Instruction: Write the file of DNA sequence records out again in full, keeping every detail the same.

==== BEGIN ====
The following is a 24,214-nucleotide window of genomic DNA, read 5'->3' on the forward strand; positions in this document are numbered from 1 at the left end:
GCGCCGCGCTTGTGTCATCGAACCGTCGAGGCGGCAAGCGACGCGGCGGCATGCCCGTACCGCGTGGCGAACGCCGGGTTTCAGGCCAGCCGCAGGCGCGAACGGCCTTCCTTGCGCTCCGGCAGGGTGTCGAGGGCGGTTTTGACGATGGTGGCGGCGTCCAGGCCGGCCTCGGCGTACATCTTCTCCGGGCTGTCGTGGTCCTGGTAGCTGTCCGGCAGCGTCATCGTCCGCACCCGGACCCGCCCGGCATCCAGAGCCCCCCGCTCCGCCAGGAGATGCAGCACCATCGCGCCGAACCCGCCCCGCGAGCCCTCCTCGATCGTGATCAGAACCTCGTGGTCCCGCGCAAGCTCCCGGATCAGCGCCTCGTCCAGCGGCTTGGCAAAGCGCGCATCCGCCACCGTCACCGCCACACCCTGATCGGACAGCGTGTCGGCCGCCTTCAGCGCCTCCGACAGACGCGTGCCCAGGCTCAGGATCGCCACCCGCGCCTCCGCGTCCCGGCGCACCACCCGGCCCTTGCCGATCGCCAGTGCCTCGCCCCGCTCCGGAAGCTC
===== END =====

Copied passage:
The following is a 24,214-nucleotide window of genomic DNA, read 5'->3' on the forward strand; positions in this document are numbered from 1 at the left end:
GCGCCGCGCTTGTGTCATCGAACCGTCGAGGCGGCAAGCGACGCGGCGGCATGCCCGTACCGCGTGGCGAACGCCGGGTTTCAGGCCAGCCGCAGGCGCGAACGGCCTTCCTTGCGCTCCGGCAGGGTGTCGAGGGCGGTTTTGACGATGGTGGCGGCGTCCAGGCCGGCCTCGGCGTACATCTTCTCCGGGCTGTCGTGGTCCTGGTAGCTGTCCGGCAGCGTCATCGTCCGCACCCGGACCCGCCCGGCATCCAGAGCCCCCCGCTCCGCCAGGAGATGCAGCACCATCGCGCCGAACCCGCCCCGCGAGCCCTCCTCGATCGTGATCAGAACCTCGTGGTCCCGCGCAAGCTCCCGGATCAGCGCCTCGTCCAGCGGCTTGGCAAAGCGCGCATCCGCCACCGTCACCGCCACACCCTGATCGGACAGCGTGTCGGCCGCCTTCAGCGCCTCCGACAGACGCGTGCCCAGGCTCAGGATCGCCACCCGCGCCTCCGCGTCCCGGCGCACCACCCGGCCCTTGCCGATCGCCAGTGCCTCGCCCCGCTCCGGAAGCTC